But when we talk about what a truly theft-free system looks like, there either are perverse incentives, or there aren't.  The speed of theft, while important, is not fundamentally a factor here.

The metallic standards does incentivize the authorities to issue each additional unit of paper money.  This issuance is free wealth or power for the elites, while the standard holds.

Historically, Britain must count as the best custodian of metallic standards.  Even there, by the eve of World War I, Britain only had 3% of the gold required to redeem its total outstanding paper money.  (The pound took another hundred years to reach its current value, which is 1/230 of its value against gold, under the gold standard.  This is even worse than the dollar, which has shrunk 'only' to 1/64 of its former self by the same yardstick.)

You could say that the public could watch the authorities, and that metallic standards have market forces built in to suppress financial inflation.  All true, but state-driven financial inflation is a social addiction overwhelmingly larger than either force.  The populace, not just the elites, will demand the rules be loosened, at key times, since they too are used to the unearned wealth and comfort.  If, every time I touch alcohol, I eventually become fully-fledged alcoholic, I should probably stay away from any drop of it (and in fact I believe that is the foundation of Alcoholics Anonymous.)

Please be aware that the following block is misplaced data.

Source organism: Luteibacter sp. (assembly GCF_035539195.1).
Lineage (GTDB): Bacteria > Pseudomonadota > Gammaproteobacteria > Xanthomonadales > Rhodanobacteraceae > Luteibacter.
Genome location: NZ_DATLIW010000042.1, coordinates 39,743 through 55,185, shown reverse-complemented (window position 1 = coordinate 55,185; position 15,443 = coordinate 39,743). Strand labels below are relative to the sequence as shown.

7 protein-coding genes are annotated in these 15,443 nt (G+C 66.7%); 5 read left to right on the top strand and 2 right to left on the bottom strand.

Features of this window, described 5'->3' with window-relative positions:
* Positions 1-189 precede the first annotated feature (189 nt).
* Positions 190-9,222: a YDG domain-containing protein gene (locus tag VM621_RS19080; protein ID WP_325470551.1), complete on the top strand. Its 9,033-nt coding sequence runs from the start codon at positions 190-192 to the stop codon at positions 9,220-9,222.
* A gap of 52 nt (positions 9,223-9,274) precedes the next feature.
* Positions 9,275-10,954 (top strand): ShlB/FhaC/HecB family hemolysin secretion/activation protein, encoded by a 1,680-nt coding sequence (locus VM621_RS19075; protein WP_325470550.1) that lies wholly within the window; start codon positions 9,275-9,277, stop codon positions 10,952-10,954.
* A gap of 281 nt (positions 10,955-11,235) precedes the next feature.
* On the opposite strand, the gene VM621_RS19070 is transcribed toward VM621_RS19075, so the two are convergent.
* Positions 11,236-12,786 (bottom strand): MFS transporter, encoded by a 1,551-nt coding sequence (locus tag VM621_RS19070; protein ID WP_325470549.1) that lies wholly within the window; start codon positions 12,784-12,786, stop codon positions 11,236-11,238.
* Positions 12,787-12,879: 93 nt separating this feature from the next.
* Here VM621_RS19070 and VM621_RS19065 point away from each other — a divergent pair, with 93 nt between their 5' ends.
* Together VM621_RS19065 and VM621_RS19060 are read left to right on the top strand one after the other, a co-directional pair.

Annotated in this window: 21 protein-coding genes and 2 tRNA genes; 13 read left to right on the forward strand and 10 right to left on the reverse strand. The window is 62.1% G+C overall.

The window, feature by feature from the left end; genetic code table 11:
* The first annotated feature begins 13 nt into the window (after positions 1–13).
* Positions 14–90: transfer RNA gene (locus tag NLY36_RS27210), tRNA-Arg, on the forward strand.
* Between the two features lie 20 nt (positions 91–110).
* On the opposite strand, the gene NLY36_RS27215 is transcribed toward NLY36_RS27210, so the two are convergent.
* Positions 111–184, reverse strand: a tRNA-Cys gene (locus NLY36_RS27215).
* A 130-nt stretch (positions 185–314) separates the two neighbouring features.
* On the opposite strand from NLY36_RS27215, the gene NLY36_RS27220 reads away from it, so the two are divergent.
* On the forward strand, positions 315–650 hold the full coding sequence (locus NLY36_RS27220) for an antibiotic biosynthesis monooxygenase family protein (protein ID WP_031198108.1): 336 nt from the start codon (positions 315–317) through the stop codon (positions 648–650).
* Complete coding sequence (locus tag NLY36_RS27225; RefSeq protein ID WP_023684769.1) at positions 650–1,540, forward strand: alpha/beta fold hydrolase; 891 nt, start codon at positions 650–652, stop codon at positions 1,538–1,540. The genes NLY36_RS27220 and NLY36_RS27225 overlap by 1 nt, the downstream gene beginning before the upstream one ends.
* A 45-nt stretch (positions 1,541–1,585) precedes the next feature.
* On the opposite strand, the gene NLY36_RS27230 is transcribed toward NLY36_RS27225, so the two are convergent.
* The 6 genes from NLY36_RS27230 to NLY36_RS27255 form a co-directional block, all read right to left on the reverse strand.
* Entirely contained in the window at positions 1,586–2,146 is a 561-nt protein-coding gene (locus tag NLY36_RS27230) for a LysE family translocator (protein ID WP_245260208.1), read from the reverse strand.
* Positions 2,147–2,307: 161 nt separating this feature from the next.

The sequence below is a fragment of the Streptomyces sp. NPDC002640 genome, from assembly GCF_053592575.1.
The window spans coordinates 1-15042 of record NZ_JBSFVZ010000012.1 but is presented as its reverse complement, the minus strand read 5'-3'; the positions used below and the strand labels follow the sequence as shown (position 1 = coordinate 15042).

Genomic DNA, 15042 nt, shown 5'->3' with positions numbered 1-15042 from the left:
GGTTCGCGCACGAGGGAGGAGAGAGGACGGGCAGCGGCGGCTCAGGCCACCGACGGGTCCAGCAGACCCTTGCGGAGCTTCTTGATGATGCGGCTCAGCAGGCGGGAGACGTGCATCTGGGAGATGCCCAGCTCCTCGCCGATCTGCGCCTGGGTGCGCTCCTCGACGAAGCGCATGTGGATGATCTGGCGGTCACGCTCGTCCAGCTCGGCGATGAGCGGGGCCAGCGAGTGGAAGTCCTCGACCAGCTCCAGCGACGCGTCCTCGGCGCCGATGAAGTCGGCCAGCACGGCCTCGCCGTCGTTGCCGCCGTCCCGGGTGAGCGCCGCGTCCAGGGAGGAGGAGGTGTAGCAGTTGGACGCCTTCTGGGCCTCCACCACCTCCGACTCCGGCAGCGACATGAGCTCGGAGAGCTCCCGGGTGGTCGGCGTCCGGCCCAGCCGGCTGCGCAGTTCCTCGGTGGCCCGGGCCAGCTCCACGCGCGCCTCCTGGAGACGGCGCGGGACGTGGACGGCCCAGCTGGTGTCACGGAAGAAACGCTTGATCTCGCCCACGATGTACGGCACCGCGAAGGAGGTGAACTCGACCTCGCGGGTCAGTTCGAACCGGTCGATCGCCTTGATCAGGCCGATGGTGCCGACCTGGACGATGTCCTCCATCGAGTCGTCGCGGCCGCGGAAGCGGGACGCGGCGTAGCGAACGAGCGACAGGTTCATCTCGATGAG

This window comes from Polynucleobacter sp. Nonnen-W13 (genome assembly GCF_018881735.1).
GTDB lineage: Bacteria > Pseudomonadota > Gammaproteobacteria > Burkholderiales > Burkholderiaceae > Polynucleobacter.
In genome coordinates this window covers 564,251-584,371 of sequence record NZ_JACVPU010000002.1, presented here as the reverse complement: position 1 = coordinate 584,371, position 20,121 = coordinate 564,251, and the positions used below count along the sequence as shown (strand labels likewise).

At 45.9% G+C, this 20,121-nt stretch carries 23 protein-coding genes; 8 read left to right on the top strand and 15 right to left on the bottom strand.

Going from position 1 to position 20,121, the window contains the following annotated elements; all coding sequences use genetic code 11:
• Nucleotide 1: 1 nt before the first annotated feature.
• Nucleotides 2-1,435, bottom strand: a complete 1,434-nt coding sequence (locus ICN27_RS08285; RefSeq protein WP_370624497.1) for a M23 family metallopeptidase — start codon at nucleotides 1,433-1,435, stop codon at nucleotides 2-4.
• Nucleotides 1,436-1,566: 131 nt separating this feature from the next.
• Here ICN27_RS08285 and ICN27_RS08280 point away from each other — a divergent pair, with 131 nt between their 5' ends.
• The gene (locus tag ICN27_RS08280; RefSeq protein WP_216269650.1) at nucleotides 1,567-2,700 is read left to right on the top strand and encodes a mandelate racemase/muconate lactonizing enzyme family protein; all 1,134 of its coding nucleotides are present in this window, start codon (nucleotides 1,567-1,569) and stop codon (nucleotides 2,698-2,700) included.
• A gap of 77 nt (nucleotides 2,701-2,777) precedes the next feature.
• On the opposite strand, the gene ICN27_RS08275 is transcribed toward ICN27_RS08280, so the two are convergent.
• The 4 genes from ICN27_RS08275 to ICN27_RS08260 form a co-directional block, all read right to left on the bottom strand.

What state-driven bubbles do is that they become so big that they 'must' be kept alive to avoid great pain.  And the only way to keep them alive?  A bigger bubble.

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|     T W I T T E R     |     T E L E G R A M     |     M E D I U M     |
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September 07, 2016, 06:07:28 PM
 #94

...

Everything changes over time.  History shows us that there have been Bad Times (of many kinds, including economic depressions and nasty totalitarian regimes) for millennia.

I'm not really sure how much The Banksters have contributed (again I don't know how much), but it does seem that corruption among banks has always been a big problem.  The old problem of Private Gains / Social Losses has always been with us, and the banks seem to almost always be the beneficiaries (or bank managers anyway).